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As of late the terms, ‘antique’ and ‘vintage’ have started taking on vague meanings in the marketplace. Unfortunately, these and other terms that have always been essential constituents to the lexicon of collectors are, more and more, being used incorrectly. Often this is not due to the fact that the user intends to deceive or misrepresent their goods, but instead occurs perhaps because writing is not their first love or crafting descriptions is a skill they are still honing. And in grasping for words with which to create a title or description, it is often easiest to simply rely on those most familiar in tone and closest at hand. But the practice of using the words ‘antique’ and ‘vintage’ in reference to items that should not be described so, and doing this just because those terms are familiar, though not at all apt, can be likened to calling a rhinoceros a rat in a written description, only because ‘rat’ is easier to spell.

‘Antique,’ for instance, should be easy for almost everyone to apply accurately. Even so, it is often used to mean only that a thing is vintage or recognizably old and not very new.

And the word ‘vintage’ is used as a way to indicate that an item is no longer brand new, though the piece being referenced by the term may in fact still very new. Often this term is used in reference to items no more than three or four years old.

If the sellers of collectibles who use these terms when describing an item don’t know there true meaning well enough to apply them correctly, it is understandable that buyers might also be confused as to what exactly they are buying. For instance, we’ve found the word ‘antique’ used in reference to items from the 1960’s and, on occasion, even newer.

Recently, a new visitor to a well-known antiques and collectibles site posed this question:

The terms vintage and antique are used to describe items by various vendors, what does each term mean? How are they different? Do you offer a site that provides a glossary of terms that dealers use for consistency so customers will know how to judge what is sold?
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The fact the customer felt that they needed to ask this question illustrates the problem. Online shop owners of antiques and collectibles may not even realize just how their misapplication of terminology can register in the minds of knowledgeable buyers. It can make them walk away from the shop because it places doubt in their mind about the shop’s owner knowledge of what they are selling. Worse, a novice customer may make a purchase because poor nomenclature mislead them into believing they are buying something old when they are not.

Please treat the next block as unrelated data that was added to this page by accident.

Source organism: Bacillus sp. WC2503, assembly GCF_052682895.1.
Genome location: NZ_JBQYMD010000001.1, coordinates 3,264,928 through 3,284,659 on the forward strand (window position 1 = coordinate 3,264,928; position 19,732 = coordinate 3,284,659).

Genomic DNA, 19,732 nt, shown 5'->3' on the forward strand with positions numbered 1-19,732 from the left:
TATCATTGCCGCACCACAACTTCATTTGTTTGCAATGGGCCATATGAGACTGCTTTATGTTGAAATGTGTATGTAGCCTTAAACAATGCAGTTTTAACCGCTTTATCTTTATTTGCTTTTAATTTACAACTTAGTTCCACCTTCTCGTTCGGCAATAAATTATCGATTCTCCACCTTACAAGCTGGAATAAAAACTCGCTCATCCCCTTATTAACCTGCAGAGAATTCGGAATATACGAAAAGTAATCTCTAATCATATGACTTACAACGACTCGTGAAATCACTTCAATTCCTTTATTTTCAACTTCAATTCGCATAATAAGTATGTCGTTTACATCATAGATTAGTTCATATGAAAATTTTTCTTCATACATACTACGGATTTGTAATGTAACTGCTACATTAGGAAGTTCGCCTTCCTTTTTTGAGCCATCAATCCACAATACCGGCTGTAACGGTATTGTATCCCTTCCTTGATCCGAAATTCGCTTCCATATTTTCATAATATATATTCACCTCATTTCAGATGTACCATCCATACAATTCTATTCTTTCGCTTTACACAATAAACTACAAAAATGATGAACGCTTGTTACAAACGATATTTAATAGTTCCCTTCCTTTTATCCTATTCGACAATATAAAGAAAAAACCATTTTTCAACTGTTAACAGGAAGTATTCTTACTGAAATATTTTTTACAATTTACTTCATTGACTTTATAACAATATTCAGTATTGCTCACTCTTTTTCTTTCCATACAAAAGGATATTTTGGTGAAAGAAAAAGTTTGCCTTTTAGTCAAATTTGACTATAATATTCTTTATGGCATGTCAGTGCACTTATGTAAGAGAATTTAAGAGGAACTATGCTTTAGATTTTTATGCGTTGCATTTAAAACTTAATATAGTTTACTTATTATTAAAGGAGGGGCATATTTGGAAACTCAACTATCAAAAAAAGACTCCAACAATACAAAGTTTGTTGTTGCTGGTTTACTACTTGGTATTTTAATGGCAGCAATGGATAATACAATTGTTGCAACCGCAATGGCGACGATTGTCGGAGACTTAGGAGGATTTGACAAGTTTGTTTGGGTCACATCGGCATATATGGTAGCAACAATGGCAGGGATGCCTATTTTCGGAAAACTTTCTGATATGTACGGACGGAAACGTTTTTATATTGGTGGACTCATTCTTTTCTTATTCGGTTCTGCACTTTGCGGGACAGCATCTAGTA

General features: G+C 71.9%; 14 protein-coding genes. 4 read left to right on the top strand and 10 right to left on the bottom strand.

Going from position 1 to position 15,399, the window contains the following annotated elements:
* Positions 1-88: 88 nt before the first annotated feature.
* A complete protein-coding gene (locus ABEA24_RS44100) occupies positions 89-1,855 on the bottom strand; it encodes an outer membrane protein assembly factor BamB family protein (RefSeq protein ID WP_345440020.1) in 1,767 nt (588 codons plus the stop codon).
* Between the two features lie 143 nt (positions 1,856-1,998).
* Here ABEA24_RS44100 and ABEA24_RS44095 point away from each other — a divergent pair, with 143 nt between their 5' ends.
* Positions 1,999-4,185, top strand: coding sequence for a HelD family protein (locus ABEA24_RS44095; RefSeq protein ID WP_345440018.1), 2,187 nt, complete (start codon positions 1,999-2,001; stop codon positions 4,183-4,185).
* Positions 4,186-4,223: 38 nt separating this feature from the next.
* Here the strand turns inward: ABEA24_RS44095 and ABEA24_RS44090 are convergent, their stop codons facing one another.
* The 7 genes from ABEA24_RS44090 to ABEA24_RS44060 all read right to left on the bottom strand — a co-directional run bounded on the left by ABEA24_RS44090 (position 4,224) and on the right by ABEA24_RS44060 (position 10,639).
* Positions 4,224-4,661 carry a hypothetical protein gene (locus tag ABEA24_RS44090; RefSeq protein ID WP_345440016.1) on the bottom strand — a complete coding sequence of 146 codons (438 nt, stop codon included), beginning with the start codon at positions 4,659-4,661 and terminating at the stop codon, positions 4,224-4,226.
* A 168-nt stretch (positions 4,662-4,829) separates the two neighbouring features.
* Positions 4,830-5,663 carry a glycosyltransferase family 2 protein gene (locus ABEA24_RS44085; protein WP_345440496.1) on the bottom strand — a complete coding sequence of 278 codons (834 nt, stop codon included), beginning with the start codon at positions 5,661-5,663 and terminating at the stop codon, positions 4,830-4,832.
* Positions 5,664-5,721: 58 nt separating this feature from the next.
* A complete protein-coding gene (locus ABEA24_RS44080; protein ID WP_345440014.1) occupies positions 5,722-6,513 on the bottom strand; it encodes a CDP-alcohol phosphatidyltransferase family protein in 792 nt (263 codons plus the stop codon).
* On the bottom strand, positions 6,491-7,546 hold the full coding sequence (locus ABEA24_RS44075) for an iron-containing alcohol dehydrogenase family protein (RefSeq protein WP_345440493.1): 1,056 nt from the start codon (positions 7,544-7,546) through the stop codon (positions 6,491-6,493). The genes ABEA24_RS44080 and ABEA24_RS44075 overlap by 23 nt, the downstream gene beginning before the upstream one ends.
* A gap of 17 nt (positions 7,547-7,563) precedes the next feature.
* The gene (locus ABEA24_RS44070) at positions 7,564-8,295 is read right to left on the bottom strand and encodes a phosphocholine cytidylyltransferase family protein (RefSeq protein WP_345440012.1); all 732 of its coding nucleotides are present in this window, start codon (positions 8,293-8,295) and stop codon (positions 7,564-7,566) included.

This practice does a serious disservice to customers – everybody’s customers. Particularly in a online mall type setting where groups of shops come together to sell their merchandise from one online location. If the terms being used by individual shop owners are not consistently accurate across a mall site, everyone’s credibility can suffer.

Proper Definitions Defined
Most recognized authorities consider the actual definition of the term ‘antique’ to mean an age of at least 100 years. But keep in mind, some online antiques and collectibles venues allow some flexibility in the use of the term antique when describing an item, for example, one online mall permits items made as late as 1945 to be included in their antiques category. Potential customers should make it a point to check the e-commerce site or specific online shop to determine how that particular site or shop defines an antique with reference to age.

Vintage is a more general term easily applicable to a wider variety of objects, but it also has real and very specific meaning. An item described as ‘vintage’ should speak of the era from which it came. While it can mean an item is of a certain time period, it can also mean (and often should) that the item also has the best of a certain quality associated with or belonging to that era. In general, for the term to most accurately apply, the item should somewhat represent a quality for which the era in which it was made was known. As a general rule, it should NOT be used in reference to objects less than 20 years old because ‘vintage’ will almost never accurately describe that object. If manufactured in the present Common Era this fact will almost invariably mean that it’s virtually impossible for ‘vintage’ to realistically apply. Specific attributes have yet to be applied to present popular culture in the eyes of history. Like new wine, it has yet to develop any specific characteristic that can be noted by posterity.

A Final Note
Any time you are unsure about information in an item description, including specific terms used to describe an item in regards to age, contact the shop owner. Sending a question directly to the dealer is the surest way to discover whether or not an item has been described using site recognized terminology, or not.

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